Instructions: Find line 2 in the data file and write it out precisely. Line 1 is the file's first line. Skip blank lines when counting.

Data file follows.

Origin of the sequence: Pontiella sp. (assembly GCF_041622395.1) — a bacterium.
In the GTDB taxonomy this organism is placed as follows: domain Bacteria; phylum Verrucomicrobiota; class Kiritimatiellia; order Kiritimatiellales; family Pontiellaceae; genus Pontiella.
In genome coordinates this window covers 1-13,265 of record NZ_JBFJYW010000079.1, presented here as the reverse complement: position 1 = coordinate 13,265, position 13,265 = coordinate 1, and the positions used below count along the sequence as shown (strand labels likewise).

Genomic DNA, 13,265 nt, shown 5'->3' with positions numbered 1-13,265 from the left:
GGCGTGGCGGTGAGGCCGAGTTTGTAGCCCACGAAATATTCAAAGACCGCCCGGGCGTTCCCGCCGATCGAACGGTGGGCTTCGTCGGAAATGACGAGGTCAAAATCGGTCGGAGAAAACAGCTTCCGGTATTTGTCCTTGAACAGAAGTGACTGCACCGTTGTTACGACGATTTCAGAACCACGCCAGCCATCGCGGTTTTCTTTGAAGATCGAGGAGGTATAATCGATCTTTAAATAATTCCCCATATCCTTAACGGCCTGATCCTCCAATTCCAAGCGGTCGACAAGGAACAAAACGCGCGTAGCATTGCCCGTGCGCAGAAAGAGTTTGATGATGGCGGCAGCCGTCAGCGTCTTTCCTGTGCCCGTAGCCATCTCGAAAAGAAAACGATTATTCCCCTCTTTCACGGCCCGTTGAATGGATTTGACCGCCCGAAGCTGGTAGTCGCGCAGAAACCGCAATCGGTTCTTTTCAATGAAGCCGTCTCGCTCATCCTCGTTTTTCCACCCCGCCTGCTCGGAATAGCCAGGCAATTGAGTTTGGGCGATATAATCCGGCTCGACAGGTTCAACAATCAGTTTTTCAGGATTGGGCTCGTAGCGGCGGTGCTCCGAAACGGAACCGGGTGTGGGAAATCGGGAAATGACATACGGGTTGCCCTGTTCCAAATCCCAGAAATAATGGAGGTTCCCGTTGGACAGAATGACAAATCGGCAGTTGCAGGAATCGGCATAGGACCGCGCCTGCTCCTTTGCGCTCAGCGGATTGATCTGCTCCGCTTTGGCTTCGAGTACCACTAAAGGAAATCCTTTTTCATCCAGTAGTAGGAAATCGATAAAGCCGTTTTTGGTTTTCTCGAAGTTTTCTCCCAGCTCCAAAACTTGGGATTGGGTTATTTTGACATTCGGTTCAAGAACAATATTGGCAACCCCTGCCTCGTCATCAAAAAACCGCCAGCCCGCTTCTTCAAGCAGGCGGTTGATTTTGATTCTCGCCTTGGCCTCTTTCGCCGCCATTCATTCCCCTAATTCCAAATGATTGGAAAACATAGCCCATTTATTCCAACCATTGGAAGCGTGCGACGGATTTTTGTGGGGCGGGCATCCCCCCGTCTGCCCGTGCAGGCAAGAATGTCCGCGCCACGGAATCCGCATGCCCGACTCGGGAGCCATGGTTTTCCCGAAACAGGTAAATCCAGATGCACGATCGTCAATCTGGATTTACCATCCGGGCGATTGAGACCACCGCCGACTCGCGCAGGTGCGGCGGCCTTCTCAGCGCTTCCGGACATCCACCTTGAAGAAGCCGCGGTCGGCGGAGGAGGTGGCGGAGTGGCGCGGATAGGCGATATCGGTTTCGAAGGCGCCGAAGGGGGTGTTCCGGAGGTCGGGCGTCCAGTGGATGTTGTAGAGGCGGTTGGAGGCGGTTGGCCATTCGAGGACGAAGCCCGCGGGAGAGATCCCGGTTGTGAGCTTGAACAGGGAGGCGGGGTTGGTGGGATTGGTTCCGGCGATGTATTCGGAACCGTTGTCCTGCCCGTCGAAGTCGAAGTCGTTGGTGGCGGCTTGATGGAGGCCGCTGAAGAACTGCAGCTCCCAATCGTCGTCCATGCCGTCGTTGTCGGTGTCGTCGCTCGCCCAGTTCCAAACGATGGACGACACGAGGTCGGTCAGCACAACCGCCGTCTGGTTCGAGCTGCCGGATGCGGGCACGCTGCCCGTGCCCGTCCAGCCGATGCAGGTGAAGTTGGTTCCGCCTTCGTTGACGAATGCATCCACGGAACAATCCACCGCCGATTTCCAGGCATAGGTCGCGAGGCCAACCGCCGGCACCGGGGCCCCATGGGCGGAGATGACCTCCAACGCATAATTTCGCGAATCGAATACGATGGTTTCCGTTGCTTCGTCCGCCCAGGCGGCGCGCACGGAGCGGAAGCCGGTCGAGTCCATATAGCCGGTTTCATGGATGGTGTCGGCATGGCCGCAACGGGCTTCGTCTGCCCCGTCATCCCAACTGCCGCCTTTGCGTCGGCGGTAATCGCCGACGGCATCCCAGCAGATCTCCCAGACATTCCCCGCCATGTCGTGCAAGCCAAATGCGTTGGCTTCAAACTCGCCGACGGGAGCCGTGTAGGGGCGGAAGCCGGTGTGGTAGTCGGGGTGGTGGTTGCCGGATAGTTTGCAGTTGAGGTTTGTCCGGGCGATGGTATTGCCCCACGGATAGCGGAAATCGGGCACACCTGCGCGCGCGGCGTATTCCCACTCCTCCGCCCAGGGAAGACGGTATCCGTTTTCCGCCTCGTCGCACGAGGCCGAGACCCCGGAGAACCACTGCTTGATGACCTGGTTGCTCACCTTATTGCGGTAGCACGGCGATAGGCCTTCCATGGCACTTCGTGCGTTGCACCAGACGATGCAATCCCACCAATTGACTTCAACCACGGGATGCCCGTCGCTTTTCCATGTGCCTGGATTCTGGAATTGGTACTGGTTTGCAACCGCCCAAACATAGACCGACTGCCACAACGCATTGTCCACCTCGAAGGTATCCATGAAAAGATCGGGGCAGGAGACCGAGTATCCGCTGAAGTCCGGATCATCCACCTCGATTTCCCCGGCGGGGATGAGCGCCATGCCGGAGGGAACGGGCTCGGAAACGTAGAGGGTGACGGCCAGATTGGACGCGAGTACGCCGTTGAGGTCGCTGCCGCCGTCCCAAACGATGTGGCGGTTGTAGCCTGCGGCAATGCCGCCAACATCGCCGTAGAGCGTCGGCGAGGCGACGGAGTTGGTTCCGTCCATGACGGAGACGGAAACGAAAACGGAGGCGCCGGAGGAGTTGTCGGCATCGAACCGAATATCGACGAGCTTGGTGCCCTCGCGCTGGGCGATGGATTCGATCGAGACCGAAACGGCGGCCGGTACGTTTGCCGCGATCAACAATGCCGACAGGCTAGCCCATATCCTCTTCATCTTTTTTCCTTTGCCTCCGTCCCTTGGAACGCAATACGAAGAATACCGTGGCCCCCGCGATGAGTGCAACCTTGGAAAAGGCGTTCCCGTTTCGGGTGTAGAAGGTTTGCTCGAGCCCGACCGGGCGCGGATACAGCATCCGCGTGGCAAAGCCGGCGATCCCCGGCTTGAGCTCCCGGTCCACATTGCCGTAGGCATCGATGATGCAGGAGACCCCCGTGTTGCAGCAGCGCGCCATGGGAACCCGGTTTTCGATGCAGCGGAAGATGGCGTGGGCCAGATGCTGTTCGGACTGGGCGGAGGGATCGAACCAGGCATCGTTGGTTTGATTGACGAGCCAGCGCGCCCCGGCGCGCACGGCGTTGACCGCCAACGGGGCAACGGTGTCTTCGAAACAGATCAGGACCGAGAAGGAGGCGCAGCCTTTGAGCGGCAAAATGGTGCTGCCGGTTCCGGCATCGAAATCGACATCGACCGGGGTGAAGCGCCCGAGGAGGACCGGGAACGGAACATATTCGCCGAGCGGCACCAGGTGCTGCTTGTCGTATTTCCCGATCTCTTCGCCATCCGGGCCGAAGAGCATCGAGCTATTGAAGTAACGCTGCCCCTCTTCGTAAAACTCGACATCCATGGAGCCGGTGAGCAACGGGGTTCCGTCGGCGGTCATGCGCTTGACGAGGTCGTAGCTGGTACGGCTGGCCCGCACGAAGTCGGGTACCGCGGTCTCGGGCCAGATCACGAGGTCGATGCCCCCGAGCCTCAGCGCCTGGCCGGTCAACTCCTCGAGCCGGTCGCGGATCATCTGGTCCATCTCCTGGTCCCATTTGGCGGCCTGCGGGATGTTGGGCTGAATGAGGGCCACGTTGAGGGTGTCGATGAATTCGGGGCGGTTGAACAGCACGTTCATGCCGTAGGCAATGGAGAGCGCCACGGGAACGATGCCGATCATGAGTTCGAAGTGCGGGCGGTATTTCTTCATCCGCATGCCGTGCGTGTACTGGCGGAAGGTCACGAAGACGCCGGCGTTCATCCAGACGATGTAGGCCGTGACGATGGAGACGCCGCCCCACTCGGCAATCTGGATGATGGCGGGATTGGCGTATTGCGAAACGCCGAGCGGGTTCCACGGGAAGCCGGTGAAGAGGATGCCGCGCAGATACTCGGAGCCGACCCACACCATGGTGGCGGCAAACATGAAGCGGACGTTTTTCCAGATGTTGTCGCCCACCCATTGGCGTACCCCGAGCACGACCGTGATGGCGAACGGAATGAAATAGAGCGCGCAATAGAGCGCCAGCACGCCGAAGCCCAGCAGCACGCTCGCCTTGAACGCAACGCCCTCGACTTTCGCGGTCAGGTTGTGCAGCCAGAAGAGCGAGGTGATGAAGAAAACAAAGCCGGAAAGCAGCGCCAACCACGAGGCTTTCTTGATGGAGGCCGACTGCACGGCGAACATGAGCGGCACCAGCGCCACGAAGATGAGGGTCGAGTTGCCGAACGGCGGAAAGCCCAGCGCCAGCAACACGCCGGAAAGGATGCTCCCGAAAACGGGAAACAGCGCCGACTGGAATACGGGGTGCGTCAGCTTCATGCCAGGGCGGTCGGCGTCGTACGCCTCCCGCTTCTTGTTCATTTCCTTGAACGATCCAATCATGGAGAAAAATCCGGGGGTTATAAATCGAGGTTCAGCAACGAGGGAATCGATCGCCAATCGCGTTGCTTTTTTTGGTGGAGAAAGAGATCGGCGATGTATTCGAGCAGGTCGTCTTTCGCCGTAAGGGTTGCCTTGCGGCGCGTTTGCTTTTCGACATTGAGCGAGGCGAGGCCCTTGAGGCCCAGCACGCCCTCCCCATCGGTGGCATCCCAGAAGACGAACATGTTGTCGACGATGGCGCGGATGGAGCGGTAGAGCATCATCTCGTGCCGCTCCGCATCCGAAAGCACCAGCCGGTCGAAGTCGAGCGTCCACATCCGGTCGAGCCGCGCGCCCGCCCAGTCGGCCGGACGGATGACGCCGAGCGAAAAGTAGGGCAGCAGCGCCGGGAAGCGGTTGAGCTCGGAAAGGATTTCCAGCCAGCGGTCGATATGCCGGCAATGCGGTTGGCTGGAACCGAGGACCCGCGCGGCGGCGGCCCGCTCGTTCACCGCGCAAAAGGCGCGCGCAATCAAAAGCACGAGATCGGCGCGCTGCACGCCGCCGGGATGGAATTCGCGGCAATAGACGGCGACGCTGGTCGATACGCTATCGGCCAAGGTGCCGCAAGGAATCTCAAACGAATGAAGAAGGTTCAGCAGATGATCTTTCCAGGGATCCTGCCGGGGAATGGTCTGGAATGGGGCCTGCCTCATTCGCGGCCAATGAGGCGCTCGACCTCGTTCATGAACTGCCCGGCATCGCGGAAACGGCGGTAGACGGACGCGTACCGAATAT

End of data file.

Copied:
In the GTDB taxonomy this organism is placed as follows: domain Bacteria; phylum Verrucomicrobiota; class Kiritimatiellia; order Kiritimatiellales; family Pontiellaceae; genus Pontiella.